Julianne Moore's Oscar-winning performance in Still Alice, which opened in the UK last week, is a searing portrait of a woman in the grip of dementia. What begins as random lapses of memory metamorphoses into a state of bewildering disorientation until, in one powerful scene, she is asked by her daughter how she feels. "I feel like I can't find myself," she says.
Alice's growing anxiety at her increasingly unfamiliar world is brilliantly evoked. Yet this unfamiliar world is becoming all too familiar -- even if we do not suffer Alice's fate ourselves, most of us will know someone who has. The global prevalence of dementia is doubling every 20 years, fueled by the aging of societies across the globe.
That is why this week is a critical moment in the history of the disease. It marks the first ministerial conference on Global Action Against Dementia organized by the World Health Organization in Geneva on Monday and Tuesday, 16 through 17 March.
It is the first time the world has come together to tackle what David Cameron has described as among "the greatest enemies of humanity." Dementia affects one in five people over 80 and a cure remains a distant dream.
The Prime Minister announced a £15 million contribution in the Autumn statement in December to kick start a new fund and attract private sector investment to drive forward the search for new drugs, with further payments promised in future years. We must now look for similar commitments from other governments.
The drug industry cannot be relied on to do this alone -- the risks are too great. Between 1998 and 2012, there were 104 attempts to develop drugs for dementia of which 101 were unsuccessful. Just three new medicines were approved to treat the symptoms of dementia, the last -- called memantine -- over a decade ago.
This catalogue of failure is causing drug companies to abandon research into neuro-degenerative diseases because it is too difficult. In the last five years (2009-14) large pharmaceutical companies have cut their central nervous system programs by half.
A report by an expert panel on dementia presented to the recent World Innovation Summit for Health (WISH) in Qatar, which I chair, warned of a "global economic crisis," as, without effective treatment, the growth of dementia overwhelms health and caring services. It called on governments to commit one per cent of the cost of care for sufferers in their own countries to research.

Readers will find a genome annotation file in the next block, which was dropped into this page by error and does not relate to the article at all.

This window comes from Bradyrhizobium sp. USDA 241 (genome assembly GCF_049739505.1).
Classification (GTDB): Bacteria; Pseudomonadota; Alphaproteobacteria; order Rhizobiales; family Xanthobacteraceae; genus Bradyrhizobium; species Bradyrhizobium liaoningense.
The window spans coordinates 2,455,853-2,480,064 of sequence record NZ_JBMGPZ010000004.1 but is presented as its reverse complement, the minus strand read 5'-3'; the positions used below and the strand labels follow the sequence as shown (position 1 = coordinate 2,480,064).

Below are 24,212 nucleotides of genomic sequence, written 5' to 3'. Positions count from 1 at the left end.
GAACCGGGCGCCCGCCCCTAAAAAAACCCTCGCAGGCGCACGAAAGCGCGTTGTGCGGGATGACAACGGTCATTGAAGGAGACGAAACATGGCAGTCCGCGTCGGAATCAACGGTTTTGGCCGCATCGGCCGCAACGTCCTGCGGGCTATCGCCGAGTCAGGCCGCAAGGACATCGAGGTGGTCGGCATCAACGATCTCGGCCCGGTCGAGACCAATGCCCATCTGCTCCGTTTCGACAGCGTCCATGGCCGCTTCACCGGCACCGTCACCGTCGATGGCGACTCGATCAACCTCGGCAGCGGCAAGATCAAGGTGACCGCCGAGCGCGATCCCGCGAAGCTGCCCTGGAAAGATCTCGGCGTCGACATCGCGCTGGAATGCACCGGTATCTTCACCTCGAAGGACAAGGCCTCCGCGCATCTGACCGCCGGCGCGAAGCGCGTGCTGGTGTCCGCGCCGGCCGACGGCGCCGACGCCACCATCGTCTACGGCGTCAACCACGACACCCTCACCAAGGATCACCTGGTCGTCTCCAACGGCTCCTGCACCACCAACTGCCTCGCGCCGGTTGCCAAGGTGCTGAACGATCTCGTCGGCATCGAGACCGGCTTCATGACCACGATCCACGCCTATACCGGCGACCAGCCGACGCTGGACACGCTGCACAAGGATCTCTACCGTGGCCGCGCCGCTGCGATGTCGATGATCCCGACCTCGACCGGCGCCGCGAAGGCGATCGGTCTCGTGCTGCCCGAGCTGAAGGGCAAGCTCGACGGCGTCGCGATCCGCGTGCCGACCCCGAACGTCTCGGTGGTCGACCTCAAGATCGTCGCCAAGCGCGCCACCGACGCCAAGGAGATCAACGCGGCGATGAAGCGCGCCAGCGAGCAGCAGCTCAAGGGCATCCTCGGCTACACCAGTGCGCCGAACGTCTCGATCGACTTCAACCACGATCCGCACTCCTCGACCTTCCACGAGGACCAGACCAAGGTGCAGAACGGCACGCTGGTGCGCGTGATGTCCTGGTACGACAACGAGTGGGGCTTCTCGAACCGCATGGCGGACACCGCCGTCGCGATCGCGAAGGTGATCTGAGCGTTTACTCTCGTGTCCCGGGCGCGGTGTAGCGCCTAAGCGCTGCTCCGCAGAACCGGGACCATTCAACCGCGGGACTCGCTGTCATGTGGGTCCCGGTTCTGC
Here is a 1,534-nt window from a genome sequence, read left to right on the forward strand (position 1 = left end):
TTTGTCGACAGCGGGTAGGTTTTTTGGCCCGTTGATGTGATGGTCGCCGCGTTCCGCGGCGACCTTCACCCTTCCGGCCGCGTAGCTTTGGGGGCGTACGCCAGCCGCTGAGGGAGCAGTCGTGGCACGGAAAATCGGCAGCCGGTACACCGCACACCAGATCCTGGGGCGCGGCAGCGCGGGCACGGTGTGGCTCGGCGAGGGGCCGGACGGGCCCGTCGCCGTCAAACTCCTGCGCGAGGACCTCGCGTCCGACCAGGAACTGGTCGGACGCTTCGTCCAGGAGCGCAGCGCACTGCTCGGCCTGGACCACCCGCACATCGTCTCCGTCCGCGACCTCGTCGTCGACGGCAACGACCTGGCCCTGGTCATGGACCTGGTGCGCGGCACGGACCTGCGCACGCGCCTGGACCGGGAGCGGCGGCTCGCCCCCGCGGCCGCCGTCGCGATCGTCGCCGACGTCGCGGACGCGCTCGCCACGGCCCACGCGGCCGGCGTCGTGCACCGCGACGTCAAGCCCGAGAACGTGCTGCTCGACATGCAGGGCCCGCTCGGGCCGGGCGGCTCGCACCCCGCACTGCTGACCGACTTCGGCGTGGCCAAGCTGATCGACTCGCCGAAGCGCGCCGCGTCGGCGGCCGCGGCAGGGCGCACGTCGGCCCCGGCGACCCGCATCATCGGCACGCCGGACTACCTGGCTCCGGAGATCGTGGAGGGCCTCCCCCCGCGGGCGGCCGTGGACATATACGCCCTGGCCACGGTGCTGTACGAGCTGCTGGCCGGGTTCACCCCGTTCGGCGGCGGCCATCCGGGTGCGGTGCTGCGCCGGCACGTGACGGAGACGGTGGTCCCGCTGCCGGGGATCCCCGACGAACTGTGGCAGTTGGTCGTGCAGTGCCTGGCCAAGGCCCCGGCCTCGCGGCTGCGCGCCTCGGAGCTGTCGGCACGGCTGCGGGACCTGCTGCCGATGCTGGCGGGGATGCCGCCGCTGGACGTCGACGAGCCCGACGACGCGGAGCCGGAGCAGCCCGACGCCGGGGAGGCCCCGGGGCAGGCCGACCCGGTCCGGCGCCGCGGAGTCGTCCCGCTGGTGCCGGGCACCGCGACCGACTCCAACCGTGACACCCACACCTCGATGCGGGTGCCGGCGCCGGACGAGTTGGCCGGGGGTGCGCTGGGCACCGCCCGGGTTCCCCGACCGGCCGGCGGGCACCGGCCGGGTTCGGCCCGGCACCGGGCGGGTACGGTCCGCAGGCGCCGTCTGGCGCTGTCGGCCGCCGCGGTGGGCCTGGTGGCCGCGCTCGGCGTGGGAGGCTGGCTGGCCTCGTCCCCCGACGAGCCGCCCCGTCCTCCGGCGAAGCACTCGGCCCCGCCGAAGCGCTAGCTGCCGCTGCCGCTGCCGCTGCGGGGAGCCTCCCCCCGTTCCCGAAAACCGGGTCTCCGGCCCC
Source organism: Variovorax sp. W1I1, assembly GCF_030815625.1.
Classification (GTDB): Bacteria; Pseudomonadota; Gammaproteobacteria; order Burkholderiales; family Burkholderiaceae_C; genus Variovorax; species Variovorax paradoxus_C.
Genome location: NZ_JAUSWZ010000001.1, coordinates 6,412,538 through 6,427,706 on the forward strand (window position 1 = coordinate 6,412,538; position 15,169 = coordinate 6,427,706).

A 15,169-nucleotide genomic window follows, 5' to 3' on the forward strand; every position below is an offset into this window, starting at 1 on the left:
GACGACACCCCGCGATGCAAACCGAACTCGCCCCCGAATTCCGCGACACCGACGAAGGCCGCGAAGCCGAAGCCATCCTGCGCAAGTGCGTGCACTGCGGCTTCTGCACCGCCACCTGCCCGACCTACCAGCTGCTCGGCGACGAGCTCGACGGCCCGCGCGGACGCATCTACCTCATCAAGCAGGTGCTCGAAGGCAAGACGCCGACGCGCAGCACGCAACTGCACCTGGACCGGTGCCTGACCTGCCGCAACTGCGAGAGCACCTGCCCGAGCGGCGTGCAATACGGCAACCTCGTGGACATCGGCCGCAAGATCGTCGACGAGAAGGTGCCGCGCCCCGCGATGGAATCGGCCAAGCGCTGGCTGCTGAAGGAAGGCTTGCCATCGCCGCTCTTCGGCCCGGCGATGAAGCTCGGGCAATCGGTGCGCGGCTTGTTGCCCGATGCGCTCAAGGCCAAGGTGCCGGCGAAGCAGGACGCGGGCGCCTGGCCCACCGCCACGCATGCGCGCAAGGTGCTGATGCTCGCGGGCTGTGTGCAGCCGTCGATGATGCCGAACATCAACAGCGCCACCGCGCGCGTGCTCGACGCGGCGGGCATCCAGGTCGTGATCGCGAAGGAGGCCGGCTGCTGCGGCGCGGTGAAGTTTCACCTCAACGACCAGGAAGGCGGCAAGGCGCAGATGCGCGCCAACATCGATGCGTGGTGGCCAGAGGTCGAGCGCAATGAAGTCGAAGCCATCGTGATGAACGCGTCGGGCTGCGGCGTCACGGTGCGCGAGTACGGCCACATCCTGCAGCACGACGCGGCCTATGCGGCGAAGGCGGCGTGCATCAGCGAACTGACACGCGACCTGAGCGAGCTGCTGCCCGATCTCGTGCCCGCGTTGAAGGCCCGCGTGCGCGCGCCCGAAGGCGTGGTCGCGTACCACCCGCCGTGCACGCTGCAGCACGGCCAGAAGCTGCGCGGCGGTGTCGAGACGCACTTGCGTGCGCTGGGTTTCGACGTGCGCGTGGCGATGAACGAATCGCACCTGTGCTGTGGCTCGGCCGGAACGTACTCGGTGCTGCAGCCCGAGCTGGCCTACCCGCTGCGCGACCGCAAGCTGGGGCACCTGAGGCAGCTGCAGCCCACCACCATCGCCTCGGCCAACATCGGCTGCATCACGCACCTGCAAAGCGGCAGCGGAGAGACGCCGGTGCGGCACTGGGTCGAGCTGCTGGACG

In addition to extra funds, we need to lower the barriers to research. The current regulations are too onerous. Exploratory discussions have been had by the US Food and Drug Administration and the European Medicines Agency but we need co-ordinated action across regulatory agencies to achieve real progress.
One proposal is for a "staggered release" program designed to get drugs to market faster, by limiting their initial prescription to patients who urgently need them and are prepared to tolerate a higher risk. As evidence on their safety and effectiveness accumulates, the drugs can be progressively released to more patients. The plan is under consideration by the European Medicines Agency.
Whatever the outcome of these initiatives, an effective treatment for dementia is a long way off. But this need not lead us to despair. It is often suggested that there is nothing that can be done to halt, or even slow, the advance of dementia. But this is not true. There are things we can do -- individually and collectively.
Individuals differ -- but at whatever age your own brain starts to slow, it is vital to act early to prevent premature mental decline. Eating a healthy diet, avoiding obesity and getting plenty of exercise are all important to brain health because what is good for our hearts is also good for our heads.
We also need to look after our brains -- sharpen those chess skills, pick up that crossword and solve that puzzle. The WISH report said up to 80,000 cases of dementia a year could be prevented in the UK by measures such as these.
Almost one in 10 of those who consult a doctor with early signs of memory loss turns out to have a problem that is reversible, such as a drug interaction, depression or vitamin deficiency. Better understanding of risk factors would allow diagnostic and preventive measures to be focused on those at the top end of the scale with the highest risk.
The message is that we are not powerless. There are measures that we can take to stem the advance of the degenerative brain condition that strips sufferers of their dignity and humanity. This week's ministerial meeting is an historic opportunity for the world to come together to halt the tide of suffering and ensure that, for as long as humanly possible, Alice can still find herself.
Lord Darzi is a surgeon, director of The Institute of Global Health Innovation, and Executive Chair of the World Innovation Summit for Health, an initiative of Qatar Foundation. He was a Labour health minister from 2007-9